Bellingham Traverse, a five-leg relay race, was founded in 2001, to raise awareness of salmon’s importance to our environment, while also encouraging people to get outside and have fun. Photos by Brandon Sawaya

By Sherri Huleatt

Washington is known for its stunning outdoor adventures. And when it comes to outdoor races, Whatcom County is leaps and bounds ahead. According to Todd Elsworth, Co-Executive Director of Recreation Northwest, when comparing our community’s races to other similar-sized communities, “We blow them away.”

During 2017, Whatcom County hosted 132 outdoor-recreation events (nearly one every 2 1/2 days, on average), drawing more than 34,000 participants. Big-ticket races, like Ski to Sea and the Bellingham Bay Marathon, draw thousands of participants each year, about half from outside the county. Compound that with the thousands of onlookers along the routes and waiting expectantly at the finish line (while, of course, sipping a locally crafted beer), along with race day prepping—which includes buying running shoes, gym memberships, physical therapy, etc.—and the economic impact touches everything from gas stations, to breweries, to outdoor apparel suppliers, to hotels, and beyond.

Lance Romo, the Recreation Director for Bellingham Parks and Recreation, described it this way: An athletic shoe costs an average of $100. If 430 people participate in the Bellingham Traverse, that’s $43,000 represented just in running shoes, many a pair of which have been purchased locally. And runners also spend beaucouop bucks on apparel and equipment (backpacks, water bottles, et al). Add to that any equipment, fuel, coffee, theatres, food, and hotel rooms purchased by race participants, and you’re talking a considerable revenue stream.

Go one step further, and multiply this by Whatcom County’s more than 100 outdoor races, and you’ll get a pretty hefty chunk of change going straight into the local economy. According to a 2015 study by Earth Economics, outdoor recreation contributes $585 million annually to Whatcom County’s economy and supports 6,502 jobs (about 7% of the county’s non-farm jobs).

Ski to Sea, the county’s largest race, draws about 2,500 participants, with more than half traveling from more than 50 miles away. According to Anna Rankin, Whatcom Events’ Race Director, Ski to Sea also attracts about 20,000 spectators each year, with an estimated 25%-30% coming from outside the community.

Tour de Whatcom, a 22- to 100-mile cycling event, drew 750 participants in 2017—up about 15% over 2016—and more than half came from outside Whatcom County. “I think these races greatly impact the economy of Whatcom County,” Rankin said.  “While people are here for these events, they’re paying for hotels, meals, and shopping. They often have families, a support team, friends, etc., with them who also are supporting the economy.”

The real impact from these races doesn’t happen on race day, though, it’s what happens afterward. According to Elsworth, outdoor races act as one of the best commercials for Whatcom County life, giving spectators and participants just enough of a taste of county attractions to make them want to come back. “These races aren’t just a day of play,” Elsworth said. “They’re a magnet to bring them back.”

He said local race planners work together to cement Whatcom County as the recreational capital of the Northwest, so in the short term, the races are about having fun and getting people outside; in the long term, this abundance of events is about increasing tourism and, in some cases, getting people to move here.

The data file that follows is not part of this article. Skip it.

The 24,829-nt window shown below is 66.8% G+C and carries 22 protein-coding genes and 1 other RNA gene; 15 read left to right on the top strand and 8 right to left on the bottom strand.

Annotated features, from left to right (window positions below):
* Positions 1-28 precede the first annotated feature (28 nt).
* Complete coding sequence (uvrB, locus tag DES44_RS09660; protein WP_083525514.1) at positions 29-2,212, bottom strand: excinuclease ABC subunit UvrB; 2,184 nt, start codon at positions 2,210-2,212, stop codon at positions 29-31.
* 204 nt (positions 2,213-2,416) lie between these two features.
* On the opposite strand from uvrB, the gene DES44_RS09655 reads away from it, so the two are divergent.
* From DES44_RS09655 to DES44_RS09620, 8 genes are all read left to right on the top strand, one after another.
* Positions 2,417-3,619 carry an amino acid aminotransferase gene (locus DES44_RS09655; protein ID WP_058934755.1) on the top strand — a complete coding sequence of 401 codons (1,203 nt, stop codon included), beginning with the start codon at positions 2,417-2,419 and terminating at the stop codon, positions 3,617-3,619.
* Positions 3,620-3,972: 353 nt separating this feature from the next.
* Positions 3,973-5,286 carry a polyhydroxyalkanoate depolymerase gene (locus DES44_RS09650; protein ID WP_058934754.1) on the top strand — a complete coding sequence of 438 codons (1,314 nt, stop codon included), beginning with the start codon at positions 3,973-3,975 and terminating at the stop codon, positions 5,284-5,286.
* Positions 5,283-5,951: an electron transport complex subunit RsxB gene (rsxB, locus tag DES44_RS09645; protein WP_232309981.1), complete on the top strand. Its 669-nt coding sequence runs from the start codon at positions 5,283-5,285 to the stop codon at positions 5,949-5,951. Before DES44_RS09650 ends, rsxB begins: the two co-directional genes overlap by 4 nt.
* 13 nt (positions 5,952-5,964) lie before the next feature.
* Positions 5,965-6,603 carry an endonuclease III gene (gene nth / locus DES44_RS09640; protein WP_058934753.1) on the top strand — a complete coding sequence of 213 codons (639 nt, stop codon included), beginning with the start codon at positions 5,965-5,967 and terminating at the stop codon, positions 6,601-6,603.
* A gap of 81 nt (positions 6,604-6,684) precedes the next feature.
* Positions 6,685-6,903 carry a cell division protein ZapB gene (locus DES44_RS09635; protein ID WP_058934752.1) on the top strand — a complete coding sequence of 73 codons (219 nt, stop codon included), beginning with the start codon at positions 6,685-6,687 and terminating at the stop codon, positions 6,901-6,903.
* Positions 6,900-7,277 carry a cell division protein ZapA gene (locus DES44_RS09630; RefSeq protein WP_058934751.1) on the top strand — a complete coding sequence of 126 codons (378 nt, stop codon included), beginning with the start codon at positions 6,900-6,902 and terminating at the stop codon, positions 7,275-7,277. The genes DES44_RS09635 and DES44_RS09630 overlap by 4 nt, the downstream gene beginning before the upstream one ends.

“I know participants who’ve packed up and moved here right after the race,” said Amy Trowbridge, Marketing Director for Mt. Baker Ski Area and Mt. Baker’s Legendary Banked Slalom Race. Established in 1985, the slalom race is the world’s longest-running snowboard event and draws 400 participants, more than half from all over the world, and about 1,000 spectators a year.

People use the event to piggyback for company retreats, family reunions, and annual vacations, booking up hotels months in advance all along the Highway 542 corridor. “After coming here, how can you not fall in love with this place?” Trowbridge said.

Outdoor races have a three-fold effect on the local economy: (1.) Prepping, which involves purchasing outdoor apparel, gym memberships, etc.; (2.) Race day itself, which draws thousands of spectators who fill hotels and restaurants, and (3.) The onslaught of tourists who come back to the county after sampling its many outdoor wonders.

Ski to Sea is Whatcom County’s largest race, a team relay on the Sunday of Memorial Day weekend that draws about 2,500 participants and 20,000 spectators a year. It features eight team members in seven race legs: cross country ski, downhill ski/snowboard, running, road bike, canoe (doubles), cyclocross bike, and sea kayak. The first one, billed as “the original adventure race,” took place 45 years ago.

New this year: Racers can participate in as many as three legs on race day, either for one team or for multiple teams. Teams will have a minimum of three racers and a maximum of eight. The Race course runs through six towns in Whatcom County—Glacier, Maple Falls, Kendall, Everson, Lynden, and Ferndale—and ends at Marine Park in the Fairhaven district of Bellingham.

Registration is now open for 2018:

BIG RACES By the Numbers

Ski to Sea (Relay with 7 legs)
2,500 Participants
(50%-60% from out of county)
20,000 Spectators

Bellingham Bay Marathon
2,500 Participants
(60% from out of county)
5,000 Spectators

Tour de Whatcom (Cycling)
750 Participants
(50%-60% from out of county)
100-300 Spectators

Bellingham Traverse
(Relay with 5 legs)
450 Participants
(20% from out of county)
100-300 Spectators

Legendary Mt. Baker
Banked Slalom (Snowboarding)
400 Participants
(50% from out of county)
1,000 Spectators



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